Wednesday, December 20, 2017

Top Ten SF&F novels of 2017

So it’s that time of year again; as the days get shorter and the temperature plunges, I find myself making a top ten list. It’s an endeavour fraught with peril, because 2017, for all its faults, has been a really good year in SF&F fiction. That said, these are my top picks from 2017, arranged in the order in which I read them (clicking on the titles will navigate to full reviews where available):

It’s probably no surprise to long term readers that I picked this one. I’ve been a fan of Lawrence’s work for years, and this, set in a new setting, with a new protagonist, is a very strong entry in his oeuvre. Nona Grey is a young girl, brought to a nunnery for an education in, amongst other things, magic and murder. In a setting glimmering with nifty ideas – murderous nuns, reshaped worlds, succession struggles, to name a few – it’s Nona’s relationship with her new Sisters which really sells this to me. If she springs into action, it’s to help her friends, struggling against her own emotional difficulties. This is a smart book, which demands due attention from the reader, but repays it with a high stakes, high reward narrative, with a brilliant blend of politics, battles, and emotional entanglement. 

Another author whose books turn up here regularly, Williams has started something innovative in her new series. It’s an ensemble piece, which includes fire-throwing witches, blood-drinking elves, and some genuinely unpleasant antagonists. The setting, a world broken by and recovering from relentless assaults from an implacable enemy, is an excellent backdrop to some captivating characters and a tightly crafted plot. The idea fo a world broken up by its saviours is one which has strong emotional resonance, and that's backed up by some sparkling characterisation of less than perfect characters. It's sharply observed, emotionally compelling fantasy, which explores the myths people tell themselves, and the importance of family and frienship, even if those lead into dark places. Also, it has giant bats. Which people ride. What’s not to love?

Blackwing,  McDonald’s debut, is, to steal a word, grim. To steal another, it’s a gem – albeit one soaked in carmine. The setting is focused around the aptly named Misery, a blasted waste that serves as a No Mans Land between the empires of two sets of supernatural entities. The story focuses on Galharrow, a bounty hunter, a man willing to do pretty much anything to achieve his goals. Galharrow evokes some of the protagonists of fities noir for me – hiding a thoughtful mind behind an uncaring façade which, honestly, may or may not be a façade. Galharrow finds himself hip deep in an investigation with very worrying implications and potentially fatal consequences. The plot is full of intriguing twists and turns, with some seriously explosive battles in between. This one may be worth picking up for the dialogue alone – Galharrow’s world weary cynicism is almost never disappointed, and he’s great to read alongside.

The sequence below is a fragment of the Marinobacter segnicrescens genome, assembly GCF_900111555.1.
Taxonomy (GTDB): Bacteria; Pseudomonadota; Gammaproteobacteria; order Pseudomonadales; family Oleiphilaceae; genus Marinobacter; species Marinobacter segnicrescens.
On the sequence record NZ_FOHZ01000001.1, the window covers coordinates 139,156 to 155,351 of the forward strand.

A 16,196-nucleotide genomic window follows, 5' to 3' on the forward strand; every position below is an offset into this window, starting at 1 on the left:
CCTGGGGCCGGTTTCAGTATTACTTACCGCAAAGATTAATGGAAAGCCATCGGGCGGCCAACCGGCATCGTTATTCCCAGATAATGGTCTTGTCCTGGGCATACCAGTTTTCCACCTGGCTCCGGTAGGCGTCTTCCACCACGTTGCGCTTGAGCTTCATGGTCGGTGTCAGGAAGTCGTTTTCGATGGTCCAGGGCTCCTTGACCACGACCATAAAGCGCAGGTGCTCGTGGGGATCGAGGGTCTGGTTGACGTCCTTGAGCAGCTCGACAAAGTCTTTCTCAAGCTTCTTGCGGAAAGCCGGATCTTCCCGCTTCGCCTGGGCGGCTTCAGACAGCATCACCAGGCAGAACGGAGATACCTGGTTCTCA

The Seven closes out Newman’s “The Vagrant” series with a bang. Well, several, actually. We get more backstory on the Seven, guardians of an empire which seems eternal, if sclerotic. We get to see more of the relationship between Vesper and her father, which remains one of the most honest, emotionally affecting relationships in fiction. Importantly, this is a book which is prepared to look at the happy ending, and then show us what happens after that, to explore and to revel in that. There’s a feeling of hope wrapped around the core of the story, and that helps make the conflicts between a diverse, broken humanity and the uniform forces of their opposition feel real. There’s goats, of course, and moments of quiet humour mixed in with those of desperation. There’s also magic swords, betrayals, victories – and families, coming together and falling apart. As a conclusion, it promises a lot and, to my eye, delivers with a nuanced, complex story. 

The sequel to the explosive Ninefox Gambit, The Raven Stratagem takes place in the same deeply weird science-ficton world. Here, the consensual nature of reality can be shaped and broken by numbers, by performing certain rituals on certain days, not on others. Here, society is stratified, with different houses holding different positions in a sprawling multi-system hierarchy. Here, enemies are quietly gathering, ready to rip holes in a society which is literally sacrificing its citizens to maintain conceptual stability. The whole universe is marvellous – plausibly petty oligarchs are mixed in with unknowable technology and space battles are decided by equations. It’s dazzlingly innovative stuff. 
Then we get the protagonist, Shuos Jedao, the Empire’s greatest tactician. They also happen to be dead. Also quite possibly insane. With an agenda which seems to span generations, Jedao is charming, witty, and emotionally present – with hidden edges on which an observer might cut themselves. I kept turning pages to see what they’d do next, and I have to admit, I was never disappointed. This one is sci-fi at its best, asking big questions whilst giving us great characters in an interesting setting.